Some groups of claimants will need to look for work in order to be paid. Others, including many - but not all - full-time carers will be exempt from having to meet any work-related requirements.
DWP: How Universal Credit can help you in to work
Getting paid Universal Credit
Universal Credit is normally paid monthly in arrears, and there is usually a wait of at least six weeks before you will get your first payment. If this delay causes you hardship you can ask for a 'short term benefit advance'. This is a discretionary loan that needs to be repaid to the DWP from your future payments.
Your Universal Credit will include help with your rent. These are called ‘housing costs’ and will be paid directly to you along with your Universal Credit payment. Please speak to your Income Officer to ensure you keep up to date with your rent payments. Wandle’s preferred method of payment is Direct Debit.
Food banks and help with other emergency expenses
If you don’t have enough to live on while you wait for your first payment, you can get emergency help with things like food or items you need for your house - for example a bed or cooker.
See food banks and other crisis help in your area for how to apply.
The calculation starts with a 'maximum amount' of Universal Credit you would get depending on factors such as your family size, caring responsibilities, housing costs and childcare costs.
The amount of Universal Credit you will receive is reduced depending on what other income you have coming in.
- Earnings above certain levels will reduce your Universal Credit award.
- Other types of income will also be deducted from your Universal Credit award unless specifically disregarded (for example, both Disability Living Allowance and child support maintenance are ignored).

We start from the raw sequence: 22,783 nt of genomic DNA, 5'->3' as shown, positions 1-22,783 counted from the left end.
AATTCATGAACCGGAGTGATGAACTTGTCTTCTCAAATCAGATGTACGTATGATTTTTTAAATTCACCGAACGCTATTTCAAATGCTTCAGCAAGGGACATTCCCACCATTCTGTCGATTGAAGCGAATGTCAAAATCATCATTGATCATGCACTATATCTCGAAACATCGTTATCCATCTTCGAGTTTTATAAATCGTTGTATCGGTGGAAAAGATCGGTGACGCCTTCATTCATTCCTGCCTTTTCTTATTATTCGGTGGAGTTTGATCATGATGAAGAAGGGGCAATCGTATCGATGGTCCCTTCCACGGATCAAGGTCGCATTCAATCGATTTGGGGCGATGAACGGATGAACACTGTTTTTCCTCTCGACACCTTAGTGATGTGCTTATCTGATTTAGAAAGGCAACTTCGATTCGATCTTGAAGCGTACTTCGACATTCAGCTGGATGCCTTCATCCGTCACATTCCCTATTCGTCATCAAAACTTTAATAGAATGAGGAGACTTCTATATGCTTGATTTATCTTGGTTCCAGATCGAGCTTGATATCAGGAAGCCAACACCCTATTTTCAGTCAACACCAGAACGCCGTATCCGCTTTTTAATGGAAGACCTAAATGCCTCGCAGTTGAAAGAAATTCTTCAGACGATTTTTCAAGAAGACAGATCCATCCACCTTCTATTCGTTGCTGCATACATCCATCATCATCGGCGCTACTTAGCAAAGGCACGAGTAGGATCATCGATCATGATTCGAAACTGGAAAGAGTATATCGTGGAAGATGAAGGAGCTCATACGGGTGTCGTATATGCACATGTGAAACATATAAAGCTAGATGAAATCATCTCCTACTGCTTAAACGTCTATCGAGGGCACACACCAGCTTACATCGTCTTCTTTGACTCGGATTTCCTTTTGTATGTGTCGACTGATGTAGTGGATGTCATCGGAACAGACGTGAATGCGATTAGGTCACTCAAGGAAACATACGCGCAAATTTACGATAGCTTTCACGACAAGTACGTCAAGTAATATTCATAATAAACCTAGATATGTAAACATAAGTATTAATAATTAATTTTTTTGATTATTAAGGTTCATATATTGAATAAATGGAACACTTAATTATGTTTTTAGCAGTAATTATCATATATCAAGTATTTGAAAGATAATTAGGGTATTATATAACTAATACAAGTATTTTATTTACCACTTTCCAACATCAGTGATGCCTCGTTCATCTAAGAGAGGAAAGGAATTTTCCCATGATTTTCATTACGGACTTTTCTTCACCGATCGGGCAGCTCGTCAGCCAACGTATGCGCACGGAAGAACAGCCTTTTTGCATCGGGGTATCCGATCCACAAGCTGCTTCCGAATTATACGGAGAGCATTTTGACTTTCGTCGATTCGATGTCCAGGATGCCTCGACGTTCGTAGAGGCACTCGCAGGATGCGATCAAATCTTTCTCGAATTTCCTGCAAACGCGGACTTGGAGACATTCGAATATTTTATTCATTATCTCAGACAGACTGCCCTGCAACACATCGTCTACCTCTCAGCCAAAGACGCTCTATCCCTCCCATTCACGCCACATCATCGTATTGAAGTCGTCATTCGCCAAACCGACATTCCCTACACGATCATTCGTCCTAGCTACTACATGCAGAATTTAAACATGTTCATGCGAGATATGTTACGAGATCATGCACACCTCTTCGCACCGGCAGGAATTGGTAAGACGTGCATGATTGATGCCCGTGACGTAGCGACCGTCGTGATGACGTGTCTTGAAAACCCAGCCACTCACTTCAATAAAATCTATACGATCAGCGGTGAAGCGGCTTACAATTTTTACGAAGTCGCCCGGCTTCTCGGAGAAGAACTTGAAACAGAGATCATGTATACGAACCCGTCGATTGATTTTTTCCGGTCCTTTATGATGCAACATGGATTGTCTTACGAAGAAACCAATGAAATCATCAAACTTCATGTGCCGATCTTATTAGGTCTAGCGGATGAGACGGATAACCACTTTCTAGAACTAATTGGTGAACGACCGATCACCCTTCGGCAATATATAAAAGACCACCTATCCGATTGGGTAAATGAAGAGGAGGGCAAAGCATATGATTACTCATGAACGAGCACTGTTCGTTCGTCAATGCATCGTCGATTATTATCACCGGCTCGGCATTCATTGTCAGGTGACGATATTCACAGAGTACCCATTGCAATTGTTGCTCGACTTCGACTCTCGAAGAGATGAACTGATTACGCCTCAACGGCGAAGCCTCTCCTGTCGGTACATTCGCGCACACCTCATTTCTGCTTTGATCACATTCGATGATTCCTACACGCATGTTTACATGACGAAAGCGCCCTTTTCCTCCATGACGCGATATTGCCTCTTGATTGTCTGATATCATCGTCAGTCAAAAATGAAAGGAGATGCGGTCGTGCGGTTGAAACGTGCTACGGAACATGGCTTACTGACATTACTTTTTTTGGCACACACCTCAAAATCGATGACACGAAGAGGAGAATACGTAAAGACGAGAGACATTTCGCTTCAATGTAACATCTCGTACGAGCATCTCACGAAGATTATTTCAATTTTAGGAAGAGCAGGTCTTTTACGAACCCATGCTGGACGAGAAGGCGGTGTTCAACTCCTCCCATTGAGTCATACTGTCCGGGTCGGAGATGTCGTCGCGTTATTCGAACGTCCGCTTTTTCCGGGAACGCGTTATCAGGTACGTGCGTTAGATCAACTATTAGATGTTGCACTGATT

- Universal Credit will be reduced if you have capital above £6,000 and cannot normally be paid if your capital is above £16,000
Child disability addition for families with a disabled child
As part of the maximum amount calculation, a child disability addition is included for each dependent child in your family who gets Disability Living Allowance (DLA) (or Personal Independence Payment (PIP))
This is paid at one of two rates. The higher rate of £85.68 will be awarded for a child who:
- Is registered blind.
- Gets the highest rate of DLA care component.
- Gets the daily living component of PIP at the enhanced rate.
All other children on DLA or PIP will qualify for the lower rate of the addition. This will only be £29.10 per week.
The government has said that it will transitionally protect some existing claimants. However, this will only apply to existing claimants with no changes in their circumstances who are moved onto Universal Credit by the government as part of 'managed migration' between 2019-2022. These families will be able to receive top-up payments to ensure they are no worse off under Universal Credit.
However, if you are someone who has to claim Universal Credit because you have had a change of circumstances and tried to claim one of the legacy benefits, you will not get any transitional protection.
This means that all those families in full service areas claiming Universal Credit between now and July 2019 will not be transitionally protected.